The Oldest Monuments

What does the word “krikštas” mean? To most of us it means the sacrament of Baptism, but it also refers to ancient Baltic monuments. These old grave markers, called krikštai, are usually symmetrical figurines of horseheads, birds, plants, hearts, and other symbols. Since the 1800’s cross-shaped monuments began to appear with the advent of Christianity, as krikštai either deteriorated, or were destroyed because they were considered to be remnants of paganism. The figurine-type precursors of headstones were mostly found in Lithuania Minor, in the areas of Protestant faith. They are featured in books on folk art by Paulius Galaunė and Dr. Marija Gimbutas.

Krikštai remain one of the most unique ethnocultural folk art traditions, carved from thick wooden boards. Mostly known in Lithuania and Latvia, their ornamentation and symbolism have roots in ancient Baltic pre-history. They are found in Western Lithuania in the Nemunas River delta area, and in Latvia’s Kurše.

An unusual characteristic of these monuments was that they were erected at the feet of the deceased. The famous Lithuanian author Jonas Basanavičius wrote that according to mythology, the soul of the deceased would first step onto the wooden plaque to rise to the heavens.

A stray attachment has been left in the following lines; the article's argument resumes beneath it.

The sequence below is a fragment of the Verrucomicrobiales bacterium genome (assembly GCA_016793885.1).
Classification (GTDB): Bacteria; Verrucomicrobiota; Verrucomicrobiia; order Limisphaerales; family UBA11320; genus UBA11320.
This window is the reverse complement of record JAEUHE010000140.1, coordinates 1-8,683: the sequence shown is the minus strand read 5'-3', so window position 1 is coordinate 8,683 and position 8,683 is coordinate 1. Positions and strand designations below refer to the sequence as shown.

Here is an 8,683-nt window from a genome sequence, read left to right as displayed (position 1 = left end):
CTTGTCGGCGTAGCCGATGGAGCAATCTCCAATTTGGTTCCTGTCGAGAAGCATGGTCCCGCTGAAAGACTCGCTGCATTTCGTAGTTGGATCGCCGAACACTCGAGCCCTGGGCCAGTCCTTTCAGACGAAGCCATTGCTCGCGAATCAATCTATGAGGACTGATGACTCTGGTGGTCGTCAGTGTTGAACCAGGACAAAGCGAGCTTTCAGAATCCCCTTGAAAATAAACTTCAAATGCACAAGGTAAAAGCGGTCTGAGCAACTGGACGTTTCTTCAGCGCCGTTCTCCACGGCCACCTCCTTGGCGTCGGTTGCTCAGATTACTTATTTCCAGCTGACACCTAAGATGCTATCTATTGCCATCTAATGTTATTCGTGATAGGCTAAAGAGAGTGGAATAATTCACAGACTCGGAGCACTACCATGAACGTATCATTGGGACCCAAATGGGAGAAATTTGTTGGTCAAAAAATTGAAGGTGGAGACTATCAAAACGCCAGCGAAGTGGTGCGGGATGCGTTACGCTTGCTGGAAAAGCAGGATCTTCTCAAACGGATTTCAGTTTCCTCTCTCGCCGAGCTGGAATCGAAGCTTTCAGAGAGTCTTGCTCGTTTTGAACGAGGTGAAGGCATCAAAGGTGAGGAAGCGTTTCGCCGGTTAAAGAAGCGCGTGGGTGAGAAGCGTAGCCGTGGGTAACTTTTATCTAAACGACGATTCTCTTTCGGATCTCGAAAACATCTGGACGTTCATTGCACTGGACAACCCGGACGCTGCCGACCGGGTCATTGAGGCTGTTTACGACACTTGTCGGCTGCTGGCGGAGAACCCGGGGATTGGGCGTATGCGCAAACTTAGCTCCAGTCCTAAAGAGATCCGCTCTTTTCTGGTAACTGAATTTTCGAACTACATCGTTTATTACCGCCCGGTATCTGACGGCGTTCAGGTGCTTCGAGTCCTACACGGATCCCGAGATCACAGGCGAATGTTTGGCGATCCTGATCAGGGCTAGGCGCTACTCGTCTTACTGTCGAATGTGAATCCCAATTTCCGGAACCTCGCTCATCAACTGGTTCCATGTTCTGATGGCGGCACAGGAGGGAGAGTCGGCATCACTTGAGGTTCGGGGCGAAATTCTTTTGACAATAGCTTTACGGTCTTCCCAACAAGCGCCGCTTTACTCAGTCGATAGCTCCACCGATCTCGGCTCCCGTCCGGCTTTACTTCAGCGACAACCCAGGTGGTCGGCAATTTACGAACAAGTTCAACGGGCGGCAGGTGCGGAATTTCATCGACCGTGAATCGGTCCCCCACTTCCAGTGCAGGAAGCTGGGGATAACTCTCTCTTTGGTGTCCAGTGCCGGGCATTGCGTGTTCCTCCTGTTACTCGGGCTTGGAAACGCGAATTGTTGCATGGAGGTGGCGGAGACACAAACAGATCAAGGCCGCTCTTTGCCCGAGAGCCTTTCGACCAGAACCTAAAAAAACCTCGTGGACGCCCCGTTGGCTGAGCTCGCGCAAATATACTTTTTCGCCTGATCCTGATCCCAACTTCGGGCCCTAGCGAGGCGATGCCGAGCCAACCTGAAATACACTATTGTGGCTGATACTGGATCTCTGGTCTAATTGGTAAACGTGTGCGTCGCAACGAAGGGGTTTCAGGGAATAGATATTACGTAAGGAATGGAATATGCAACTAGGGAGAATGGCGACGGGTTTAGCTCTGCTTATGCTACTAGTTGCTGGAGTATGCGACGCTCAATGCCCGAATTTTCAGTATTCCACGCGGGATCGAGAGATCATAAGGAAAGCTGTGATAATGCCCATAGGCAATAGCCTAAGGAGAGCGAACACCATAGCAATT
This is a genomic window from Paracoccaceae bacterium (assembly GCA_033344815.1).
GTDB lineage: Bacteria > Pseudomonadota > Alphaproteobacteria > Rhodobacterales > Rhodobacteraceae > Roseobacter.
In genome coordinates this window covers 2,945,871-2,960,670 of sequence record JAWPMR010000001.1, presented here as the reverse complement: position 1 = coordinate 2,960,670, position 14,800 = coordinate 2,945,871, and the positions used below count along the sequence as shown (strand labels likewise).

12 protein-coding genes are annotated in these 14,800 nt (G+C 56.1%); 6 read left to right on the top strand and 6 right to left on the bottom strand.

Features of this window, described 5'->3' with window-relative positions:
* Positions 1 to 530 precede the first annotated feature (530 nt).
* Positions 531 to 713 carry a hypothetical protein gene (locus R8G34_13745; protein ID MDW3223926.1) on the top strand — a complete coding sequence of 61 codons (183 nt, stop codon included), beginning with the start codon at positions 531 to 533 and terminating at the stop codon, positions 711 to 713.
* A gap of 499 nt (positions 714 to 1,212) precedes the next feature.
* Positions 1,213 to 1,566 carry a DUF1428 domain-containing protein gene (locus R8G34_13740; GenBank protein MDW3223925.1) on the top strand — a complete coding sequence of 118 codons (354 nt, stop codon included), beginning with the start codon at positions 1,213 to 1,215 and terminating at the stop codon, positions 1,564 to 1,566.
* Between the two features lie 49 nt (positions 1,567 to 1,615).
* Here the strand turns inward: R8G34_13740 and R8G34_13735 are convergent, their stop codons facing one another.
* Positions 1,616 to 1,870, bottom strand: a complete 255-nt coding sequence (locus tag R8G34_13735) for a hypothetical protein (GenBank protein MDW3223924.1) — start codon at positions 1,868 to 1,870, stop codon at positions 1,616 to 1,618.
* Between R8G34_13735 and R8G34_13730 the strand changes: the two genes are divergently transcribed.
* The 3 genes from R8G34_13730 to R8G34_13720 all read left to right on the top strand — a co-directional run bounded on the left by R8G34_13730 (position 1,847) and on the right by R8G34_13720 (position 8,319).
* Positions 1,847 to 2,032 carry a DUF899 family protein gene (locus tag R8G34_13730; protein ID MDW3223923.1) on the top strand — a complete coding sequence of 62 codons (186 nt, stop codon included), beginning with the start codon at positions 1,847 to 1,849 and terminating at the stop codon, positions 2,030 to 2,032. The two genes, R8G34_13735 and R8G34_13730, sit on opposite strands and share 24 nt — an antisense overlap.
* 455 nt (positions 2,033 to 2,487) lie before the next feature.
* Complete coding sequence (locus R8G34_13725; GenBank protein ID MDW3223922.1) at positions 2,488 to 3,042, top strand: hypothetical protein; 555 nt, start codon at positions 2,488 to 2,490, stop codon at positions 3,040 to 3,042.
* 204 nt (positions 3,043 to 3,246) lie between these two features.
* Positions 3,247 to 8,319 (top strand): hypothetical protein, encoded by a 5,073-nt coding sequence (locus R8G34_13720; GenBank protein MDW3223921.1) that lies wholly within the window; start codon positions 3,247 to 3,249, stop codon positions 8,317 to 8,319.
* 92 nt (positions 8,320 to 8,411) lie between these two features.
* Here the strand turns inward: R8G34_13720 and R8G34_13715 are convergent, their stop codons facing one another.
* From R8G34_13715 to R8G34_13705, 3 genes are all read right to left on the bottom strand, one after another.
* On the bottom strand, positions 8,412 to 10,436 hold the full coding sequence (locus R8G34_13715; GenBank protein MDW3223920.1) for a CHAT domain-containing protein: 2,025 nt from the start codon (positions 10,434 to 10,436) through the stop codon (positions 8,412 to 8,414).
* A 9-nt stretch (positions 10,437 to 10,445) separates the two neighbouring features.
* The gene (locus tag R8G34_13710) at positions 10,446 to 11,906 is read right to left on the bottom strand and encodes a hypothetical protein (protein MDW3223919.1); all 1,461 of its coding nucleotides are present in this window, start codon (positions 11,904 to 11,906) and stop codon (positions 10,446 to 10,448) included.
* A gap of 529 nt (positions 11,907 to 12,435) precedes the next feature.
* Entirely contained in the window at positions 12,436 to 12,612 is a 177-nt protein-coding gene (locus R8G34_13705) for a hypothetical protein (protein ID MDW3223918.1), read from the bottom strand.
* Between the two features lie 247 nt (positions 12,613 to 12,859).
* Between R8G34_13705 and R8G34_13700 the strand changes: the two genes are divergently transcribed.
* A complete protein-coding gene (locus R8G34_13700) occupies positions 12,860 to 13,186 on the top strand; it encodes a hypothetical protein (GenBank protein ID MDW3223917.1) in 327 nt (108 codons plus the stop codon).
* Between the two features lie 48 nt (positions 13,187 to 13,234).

Krikštai were much more than remembrances of the dead. They also reflected the worldview of the ancients, very often inscribed with the Tree of Life, unifying the universe, connecting life with after-life.

In late May of this year, the Klaipėda Ethnocultural Centre launched an exhibition and held a forum on the krikštai of Lithuania Minor to promote this ancient folk art. The exhibition includes 14 krikštai on loan from the Neringa Regional Museum, and various photos of these types of grave markers, as well as works by graphic artist and ethnographer Ieva Labutytė, who also curated a national Lithuanian exhibition about them in 2001 which included artists from Latvia, Germany and USA.

The exhibition at the Ethnocultural Centre continues until November 30, 2024.